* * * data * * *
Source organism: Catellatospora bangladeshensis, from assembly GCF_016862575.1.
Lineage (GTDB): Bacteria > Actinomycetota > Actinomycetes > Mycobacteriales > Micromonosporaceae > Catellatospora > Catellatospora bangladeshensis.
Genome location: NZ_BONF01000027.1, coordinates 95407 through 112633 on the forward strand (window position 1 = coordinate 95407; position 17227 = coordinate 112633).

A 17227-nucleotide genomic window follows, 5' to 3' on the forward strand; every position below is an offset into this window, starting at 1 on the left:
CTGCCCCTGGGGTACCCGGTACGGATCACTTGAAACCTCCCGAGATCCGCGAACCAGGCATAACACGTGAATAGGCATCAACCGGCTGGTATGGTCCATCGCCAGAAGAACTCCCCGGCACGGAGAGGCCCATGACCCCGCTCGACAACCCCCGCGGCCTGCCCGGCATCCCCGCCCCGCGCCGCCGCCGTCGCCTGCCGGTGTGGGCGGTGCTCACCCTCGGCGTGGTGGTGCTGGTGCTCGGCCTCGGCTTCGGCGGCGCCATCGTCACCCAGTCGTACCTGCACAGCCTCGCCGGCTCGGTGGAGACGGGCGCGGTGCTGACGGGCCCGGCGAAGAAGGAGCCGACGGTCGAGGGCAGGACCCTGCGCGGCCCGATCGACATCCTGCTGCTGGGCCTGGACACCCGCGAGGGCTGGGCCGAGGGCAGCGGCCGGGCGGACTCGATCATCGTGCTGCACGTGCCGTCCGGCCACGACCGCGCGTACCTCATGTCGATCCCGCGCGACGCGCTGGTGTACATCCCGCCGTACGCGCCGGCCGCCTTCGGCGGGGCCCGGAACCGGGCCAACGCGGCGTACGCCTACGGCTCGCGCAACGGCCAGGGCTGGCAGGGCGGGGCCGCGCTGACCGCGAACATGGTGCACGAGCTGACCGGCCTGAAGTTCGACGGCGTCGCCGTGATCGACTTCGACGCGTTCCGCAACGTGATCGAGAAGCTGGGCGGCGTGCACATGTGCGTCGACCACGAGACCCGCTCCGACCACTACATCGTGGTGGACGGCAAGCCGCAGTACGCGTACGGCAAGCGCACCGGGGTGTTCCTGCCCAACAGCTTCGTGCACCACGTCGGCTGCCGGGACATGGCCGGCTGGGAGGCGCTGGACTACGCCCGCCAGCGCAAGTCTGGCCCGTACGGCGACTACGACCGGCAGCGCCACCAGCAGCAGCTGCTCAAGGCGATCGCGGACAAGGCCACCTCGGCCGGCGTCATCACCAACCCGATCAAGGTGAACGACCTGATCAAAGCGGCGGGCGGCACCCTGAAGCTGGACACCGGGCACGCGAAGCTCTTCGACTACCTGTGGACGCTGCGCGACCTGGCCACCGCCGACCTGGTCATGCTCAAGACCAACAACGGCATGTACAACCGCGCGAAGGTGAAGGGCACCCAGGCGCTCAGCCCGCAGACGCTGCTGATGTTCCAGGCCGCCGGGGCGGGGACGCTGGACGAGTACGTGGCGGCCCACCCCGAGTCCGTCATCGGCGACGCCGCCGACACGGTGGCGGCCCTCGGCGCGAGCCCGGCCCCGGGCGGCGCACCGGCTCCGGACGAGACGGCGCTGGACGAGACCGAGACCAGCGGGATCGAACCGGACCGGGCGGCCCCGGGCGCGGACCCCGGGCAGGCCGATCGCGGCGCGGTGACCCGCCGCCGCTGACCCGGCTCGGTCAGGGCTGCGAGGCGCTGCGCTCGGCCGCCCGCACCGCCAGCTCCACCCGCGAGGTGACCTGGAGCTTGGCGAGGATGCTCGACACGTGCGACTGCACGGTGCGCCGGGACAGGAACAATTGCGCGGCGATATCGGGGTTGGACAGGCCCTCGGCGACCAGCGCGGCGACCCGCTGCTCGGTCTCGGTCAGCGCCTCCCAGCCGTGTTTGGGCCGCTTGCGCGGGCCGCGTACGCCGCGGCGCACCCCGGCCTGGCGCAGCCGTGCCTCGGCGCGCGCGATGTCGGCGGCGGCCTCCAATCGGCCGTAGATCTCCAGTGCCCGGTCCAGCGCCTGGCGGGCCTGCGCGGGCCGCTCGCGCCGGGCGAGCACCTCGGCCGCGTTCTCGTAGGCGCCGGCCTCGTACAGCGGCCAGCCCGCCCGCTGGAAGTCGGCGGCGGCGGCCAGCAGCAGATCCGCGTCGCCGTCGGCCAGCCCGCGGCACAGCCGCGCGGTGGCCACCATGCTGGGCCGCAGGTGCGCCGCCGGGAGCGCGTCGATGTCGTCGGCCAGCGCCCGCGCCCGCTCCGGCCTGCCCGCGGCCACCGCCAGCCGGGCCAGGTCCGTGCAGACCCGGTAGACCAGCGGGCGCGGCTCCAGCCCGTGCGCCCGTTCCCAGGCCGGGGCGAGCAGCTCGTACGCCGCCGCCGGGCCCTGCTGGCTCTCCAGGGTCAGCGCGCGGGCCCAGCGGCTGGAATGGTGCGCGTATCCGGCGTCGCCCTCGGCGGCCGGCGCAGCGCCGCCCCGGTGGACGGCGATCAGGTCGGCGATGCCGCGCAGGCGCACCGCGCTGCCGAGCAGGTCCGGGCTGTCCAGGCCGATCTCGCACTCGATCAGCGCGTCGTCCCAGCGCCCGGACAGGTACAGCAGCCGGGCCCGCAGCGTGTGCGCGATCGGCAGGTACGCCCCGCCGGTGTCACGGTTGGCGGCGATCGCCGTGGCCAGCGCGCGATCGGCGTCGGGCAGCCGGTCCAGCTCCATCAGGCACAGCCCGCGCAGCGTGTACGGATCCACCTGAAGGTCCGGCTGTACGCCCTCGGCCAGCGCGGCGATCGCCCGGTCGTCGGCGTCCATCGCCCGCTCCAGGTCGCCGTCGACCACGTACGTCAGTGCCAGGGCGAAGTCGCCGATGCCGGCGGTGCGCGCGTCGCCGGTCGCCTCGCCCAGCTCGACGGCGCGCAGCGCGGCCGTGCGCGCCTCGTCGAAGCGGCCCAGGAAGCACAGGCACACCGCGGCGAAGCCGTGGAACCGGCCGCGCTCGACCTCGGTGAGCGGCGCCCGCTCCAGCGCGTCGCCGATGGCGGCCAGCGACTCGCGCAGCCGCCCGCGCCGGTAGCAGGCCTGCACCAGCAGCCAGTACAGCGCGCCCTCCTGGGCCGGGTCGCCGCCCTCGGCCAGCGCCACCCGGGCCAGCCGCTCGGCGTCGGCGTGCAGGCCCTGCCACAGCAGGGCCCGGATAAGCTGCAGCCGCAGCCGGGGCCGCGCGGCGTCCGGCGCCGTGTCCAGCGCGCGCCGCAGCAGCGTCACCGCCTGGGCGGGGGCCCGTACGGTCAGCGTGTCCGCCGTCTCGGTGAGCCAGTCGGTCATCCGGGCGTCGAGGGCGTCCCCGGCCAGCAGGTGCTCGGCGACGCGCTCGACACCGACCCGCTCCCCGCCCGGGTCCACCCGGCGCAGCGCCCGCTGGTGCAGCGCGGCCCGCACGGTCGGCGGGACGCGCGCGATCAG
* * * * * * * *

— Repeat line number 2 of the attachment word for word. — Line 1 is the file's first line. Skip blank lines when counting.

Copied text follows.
Lineage (GTDB): Bacteria > Actinomycetota > Actinomycetes > Mycobacteriales > Micromonosporaceae > Catellatospora > Catellatospora bangladeshensis.